Sen. Reid, Senate Majority Leader from Nevada, detailed his position on America’s energy and global warming policy. He called for a moratorium on coal-fired plants and a restructuring of tax policy away from gas and oil and toward renewable energy.
At a community meeting he said:
Let us spend a few billion developing what we have a lot of. We have a lot of sun, we have a lot of wind and we are the Saudi Arabia of geothermal energy. The sooner we move toward the sun, the wind, geothermal, biomass, the better off we’ll be, and we will never do it until we have a tax policy that gives people an incentive to invest in these industries because the big oil companies have controlled America.
Thomas Casten addresses the potential gains in carbon reduction by focusing on the energy distribution systems:
I’ve done a study of what would happen if the United States went all the way with power recycling. We could cut our electric fuel in half. We could drop CO2 by between 20 and 30 percent. And we could make money on the first 25 percent drop with today’s technology. In the process, the technology would improve and we would be able to go farther.And the consequences of ignoring this sector:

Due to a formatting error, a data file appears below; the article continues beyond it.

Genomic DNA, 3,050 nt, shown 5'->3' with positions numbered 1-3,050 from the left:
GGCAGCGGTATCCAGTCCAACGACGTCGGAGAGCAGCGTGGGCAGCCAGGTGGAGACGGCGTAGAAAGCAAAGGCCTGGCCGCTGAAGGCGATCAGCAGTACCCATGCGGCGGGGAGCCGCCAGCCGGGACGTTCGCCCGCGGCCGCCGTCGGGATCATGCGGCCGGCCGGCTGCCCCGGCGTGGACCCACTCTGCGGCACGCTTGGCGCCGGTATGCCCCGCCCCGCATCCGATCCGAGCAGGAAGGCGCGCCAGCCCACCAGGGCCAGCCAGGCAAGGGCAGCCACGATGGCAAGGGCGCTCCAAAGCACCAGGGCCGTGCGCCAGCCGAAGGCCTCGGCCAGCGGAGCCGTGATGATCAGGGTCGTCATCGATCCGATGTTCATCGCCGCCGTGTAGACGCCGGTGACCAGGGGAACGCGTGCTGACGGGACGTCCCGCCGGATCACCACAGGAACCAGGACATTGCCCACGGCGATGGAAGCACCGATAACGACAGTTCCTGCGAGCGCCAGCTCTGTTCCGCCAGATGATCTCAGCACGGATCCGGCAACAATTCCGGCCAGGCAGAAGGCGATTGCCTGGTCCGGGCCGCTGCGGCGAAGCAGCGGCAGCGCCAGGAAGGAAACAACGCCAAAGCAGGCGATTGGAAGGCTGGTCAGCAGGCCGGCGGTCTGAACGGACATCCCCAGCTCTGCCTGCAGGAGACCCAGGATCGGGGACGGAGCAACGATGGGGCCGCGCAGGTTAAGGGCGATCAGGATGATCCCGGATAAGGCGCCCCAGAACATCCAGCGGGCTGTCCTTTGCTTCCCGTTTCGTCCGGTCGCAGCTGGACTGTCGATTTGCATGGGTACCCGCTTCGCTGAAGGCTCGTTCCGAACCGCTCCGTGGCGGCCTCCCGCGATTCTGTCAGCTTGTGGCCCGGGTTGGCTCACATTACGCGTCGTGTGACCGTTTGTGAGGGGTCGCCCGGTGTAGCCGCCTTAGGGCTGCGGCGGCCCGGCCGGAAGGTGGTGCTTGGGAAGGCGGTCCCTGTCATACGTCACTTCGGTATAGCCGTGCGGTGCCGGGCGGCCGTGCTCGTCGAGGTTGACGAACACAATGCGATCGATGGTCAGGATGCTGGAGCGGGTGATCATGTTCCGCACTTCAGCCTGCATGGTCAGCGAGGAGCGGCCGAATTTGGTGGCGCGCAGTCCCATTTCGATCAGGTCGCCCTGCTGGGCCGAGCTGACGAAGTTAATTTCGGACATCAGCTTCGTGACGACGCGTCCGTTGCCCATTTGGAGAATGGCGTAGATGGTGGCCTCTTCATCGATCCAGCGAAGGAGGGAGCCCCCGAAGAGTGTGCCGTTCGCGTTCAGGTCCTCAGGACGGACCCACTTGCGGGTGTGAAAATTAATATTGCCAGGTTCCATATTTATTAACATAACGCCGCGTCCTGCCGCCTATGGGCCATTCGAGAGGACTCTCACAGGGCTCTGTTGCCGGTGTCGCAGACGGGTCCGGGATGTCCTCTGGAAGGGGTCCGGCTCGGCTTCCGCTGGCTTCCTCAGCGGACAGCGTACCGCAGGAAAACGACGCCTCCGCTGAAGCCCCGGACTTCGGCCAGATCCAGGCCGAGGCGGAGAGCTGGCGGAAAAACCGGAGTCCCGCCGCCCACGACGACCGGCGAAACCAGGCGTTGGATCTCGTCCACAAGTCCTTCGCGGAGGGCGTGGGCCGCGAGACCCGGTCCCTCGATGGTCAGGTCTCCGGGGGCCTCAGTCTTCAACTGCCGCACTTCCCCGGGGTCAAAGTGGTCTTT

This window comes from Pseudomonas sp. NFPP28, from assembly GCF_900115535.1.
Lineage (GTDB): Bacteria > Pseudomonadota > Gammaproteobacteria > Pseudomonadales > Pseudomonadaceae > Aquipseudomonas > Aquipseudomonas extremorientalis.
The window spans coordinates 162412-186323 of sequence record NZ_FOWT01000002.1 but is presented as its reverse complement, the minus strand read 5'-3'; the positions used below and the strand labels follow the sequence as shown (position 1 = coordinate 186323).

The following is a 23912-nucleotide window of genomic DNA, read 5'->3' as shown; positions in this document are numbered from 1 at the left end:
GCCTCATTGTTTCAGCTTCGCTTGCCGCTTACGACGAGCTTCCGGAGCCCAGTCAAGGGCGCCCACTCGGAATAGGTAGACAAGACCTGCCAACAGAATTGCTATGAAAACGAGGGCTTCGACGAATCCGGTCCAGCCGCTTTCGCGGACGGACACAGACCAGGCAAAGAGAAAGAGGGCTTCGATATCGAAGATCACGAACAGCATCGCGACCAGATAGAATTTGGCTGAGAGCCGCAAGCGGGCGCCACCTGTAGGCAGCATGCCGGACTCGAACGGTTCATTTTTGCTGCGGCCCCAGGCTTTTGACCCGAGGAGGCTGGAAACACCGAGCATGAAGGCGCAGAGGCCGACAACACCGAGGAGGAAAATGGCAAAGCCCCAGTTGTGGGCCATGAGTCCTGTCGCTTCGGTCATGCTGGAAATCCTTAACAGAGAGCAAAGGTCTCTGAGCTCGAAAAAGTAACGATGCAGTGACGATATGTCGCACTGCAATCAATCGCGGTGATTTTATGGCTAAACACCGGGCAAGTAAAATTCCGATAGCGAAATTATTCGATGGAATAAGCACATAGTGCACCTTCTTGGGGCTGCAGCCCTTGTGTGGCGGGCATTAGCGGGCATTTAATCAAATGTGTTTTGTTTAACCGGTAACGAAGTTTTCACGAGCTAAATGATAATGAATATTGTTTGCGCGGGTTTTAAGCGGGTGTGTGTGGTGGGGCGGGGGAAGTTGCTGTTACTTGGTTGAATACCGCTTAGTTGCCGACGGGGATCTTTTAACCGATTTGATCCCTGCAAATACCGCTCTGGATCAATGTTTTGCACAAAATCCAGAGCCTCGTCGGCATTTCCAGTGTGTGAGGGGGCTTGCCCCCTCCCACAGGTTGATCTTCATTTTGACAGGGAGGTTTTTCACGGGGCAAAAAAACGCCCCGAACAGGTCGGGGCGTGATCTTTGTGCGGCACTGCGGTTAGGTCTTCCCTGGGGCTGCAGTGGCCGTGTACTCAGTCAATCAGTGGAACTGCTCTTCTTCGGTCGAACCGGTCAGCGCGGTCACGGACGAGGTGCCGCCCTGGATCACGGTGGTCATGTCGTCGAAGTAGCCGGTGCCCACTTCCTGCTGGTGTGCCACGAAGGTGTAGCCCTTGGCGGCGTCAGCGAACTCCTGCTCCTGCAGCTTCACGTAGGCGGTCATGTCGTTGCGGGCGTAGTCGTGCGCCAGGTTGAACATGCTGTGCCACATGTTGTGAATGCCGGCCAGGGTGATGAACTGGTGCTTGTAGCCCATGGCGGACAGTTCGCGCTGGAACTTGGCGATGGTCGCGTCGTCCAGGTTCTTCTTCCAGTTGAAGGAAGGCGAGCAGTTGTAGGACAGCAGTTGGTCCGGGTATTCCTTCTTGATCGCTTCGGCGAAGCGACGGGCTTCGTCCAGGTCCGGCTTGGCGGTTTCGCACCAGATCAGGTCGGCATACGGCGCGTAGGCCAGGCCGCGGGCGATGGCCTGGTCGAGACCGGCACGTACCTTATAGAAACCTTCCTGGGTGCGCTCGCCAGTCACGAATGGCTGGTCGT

In 1900, about 3.5 percent of the potential energy put into electric generation actually became delivered electricity, and about 1.5 percent of it ended up as useful work. The curve rises for the next 60 years, as these things get more efficient. By 1960, about 32.5 percent of the potential was arriving as electricity. In 2005, we’re at 33 percent. The electrical generation industry stopped improving its efficiency.
Natasha Chart addresses the question of agricultural practices and soil carbon content:
The Carbon Farmers of America assert that, “[i]f the American people were to restore the soil fertility of the Great Plains that we have destroyed in the last 150 years, atmospheric levels of carbon dioxide would be reduced to near pre-industrial levels.”
Both approaches offer massive opportunity for everyone from corporations to families.
They conclude, respectively, “The enemy is conventional thinking,” and “Answers could be right under our feet.”
Just before the August recess, Congressman John B. Larson (D-Conn.) introduced HR 3416, a federal carbon tax proposal that follows the basic model of Al Gore’s carbon tax recommendation.Elements:
- Covers coal, petroleum, and natural gas